Former EADT journalist who also worked in Africa, New York and London dies aged 88
- Credit: Archant
A former East Anglian Daily Times journalist who in a long career also worked widely in Africa, New York and London has died at the age of 88.
William (Alan) Syer was one of five children and as a boy attended Myland School in Colchester and later Colchester Art School.
He first worked on the EADT as a reporter in the early 1940s before he was called up for National Service in 1947, serving with the Royal Armoured Corps at the School of Tank Technology in Chertsey, Surrey.
On completing National Service in 1949 he rejoined the EADT before leaving in 1951, aged 23, to take up a job in Lusaka, Northern Rhodesia (now Zambia).
During his career in Africa he held various posts, including chief sub-editor of the Sunday Mail in Salisbury, Southern Rhodesia (now Harare, Zimbabwe), assistant editor of The Chronicle in Bulawayo and assistant editor of The Rhodesia Herald, also in Salisbury.
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He then moved to Johannesburg, South Africa, to become editor of the Argus Africa News Service and then foreign editor for the Argus Printing and Publishing Company. During his time in Africa, Alan had periods seconded to the Argus Group’s London and New York bureaux.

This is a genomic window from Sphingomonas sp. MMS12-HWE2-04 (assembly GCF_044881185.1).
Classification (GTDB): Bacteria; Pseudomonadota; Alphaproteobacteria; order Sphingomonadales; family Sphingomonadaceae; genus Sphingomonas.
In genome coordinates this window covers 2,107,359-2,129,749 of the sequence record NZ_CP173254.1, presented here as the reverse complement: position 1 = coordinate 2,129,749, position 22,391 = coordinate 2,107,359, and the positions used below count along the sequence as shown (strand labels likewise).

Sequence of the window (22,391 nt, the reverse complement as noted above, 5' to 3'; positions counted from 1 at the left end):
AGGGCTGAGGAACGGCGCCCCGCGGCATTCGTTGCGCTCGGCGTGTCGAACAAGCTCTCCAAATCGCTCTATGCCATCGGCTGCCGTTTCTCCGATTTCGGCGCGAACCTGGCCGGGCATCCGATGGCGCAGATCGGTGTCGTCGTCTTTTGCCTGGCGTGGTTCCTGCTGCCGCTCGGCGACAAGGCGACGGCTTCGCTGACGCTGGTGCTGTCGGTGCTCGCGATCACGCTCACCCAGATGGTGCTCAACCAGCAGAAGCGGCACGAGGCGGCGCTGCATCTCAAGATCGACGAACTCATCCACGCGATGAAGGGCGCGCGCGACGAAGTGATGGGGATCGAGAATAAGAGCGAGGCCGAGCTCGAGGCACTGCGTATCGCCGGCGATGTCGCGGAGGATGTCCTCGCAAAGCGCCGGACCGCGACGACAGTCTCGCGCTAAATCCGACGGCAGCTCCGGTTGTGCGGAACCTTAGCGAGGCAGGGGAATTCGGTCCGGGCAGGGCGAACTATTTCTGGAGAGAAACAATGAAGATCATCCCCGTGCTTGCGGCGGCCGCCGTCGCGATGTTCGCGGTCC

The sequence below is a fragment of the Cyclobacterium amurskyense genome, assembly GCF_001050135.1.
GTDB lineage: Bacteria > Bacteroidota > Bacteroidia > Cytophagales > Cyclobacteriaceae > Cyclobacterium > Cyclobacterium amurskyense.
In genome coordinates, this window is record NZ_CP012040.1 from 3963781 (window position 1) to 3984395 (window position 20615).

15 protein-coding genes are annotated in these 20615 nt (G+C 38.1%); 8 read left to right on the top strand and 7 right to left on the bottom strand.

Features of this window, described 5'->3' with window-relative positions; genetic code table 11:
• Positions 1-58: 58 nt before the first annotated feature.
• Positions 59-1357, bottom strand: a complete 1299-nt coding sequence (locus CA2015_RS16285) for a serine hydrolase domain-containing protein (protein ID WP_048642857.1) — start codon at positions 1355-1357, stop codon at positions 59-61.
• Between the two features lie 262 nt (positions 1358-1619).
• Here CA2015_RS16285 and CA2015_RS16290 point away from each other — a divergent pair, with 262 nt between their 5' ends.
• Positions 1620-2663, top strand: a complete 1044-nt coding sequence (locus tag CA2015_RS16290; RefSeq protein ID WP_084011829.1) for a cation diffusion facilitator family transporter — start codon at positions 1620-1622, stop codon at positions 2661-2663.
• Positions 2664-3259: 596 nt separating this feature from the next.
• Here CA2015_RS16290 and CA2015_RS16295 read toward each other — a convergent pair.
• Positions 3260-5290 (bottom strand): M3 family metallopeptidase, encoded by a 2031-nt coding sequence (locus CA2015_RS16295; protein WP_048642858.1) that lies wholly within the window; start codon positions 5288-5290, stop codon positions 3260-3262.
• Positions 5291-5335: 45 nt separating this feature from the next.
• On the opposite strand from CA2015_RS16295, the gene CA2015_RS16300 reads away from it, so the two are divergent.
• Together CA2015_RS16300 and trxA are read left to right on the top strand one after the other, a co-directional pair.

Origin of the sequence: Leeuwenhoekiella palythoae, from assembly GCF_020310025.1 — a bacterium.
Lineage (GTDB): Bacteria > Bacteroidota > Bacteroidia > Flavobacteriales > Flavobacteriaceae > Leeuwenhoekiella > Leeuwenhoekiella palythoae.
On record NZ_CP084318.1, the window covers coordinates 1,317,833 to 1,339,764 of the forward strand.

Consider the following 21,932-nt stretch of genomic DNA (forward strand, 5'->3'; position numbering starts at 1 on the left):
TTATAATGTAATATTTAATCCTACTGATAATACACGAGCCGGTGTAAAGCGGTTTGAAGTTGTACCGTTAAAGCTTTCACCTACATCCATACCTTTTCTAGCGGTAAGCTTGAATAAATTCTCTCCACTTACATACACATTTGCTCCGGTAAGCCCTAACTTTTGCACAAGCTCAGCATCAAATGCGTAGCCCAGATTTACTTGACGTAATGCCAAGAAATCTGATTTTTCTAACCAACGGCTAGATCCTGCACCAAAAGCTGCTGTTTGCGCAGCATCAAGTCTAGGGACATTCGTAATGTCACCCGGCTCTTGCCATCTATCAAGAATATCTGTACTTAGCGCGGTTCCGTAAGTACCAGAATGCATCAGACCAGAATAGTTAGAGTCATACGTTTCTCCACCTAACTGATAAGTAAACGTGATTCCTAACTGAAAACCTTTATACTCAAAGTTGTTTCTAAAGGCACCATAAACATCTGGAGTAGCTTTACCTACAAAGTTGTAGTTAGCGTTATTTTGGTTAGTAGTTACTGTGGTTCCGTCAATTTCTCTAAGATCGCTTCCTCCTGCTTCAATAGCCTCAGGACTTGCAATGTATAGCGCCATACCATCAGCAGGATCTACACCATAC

In 1970, he took the big step of moving permanently to New York, when he took over as North American manager and editor for the Argus Group. In 1978 the Argus Group wanted him to return to Africa but, because of political instability in the area, Alan took the decision to leave the company and return to the UK.
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On returning to England, Alan lived initially with his parents in Great Horkesley, near Colchester. His father, Ernest, died shortly after his return and Alan bought a home of his own in Great Horkesley to be near his mother, Emma.
He spent the remainder of his working life back on the EADT as a sub-editor, chiefly responsible for the editing and layout of the business pages, before retiring at the age of 65.
He downsized to a flat in Oxford Road, Colchester, and during his retirement helped with the mobile library service, played chess and attended several Workers’ Educational Association courses at Colchester Methodist Church. He was also an avid reader.
His funeral service was held at Colchester Crematorium on Thursday, November 16, and was attended by family and friends.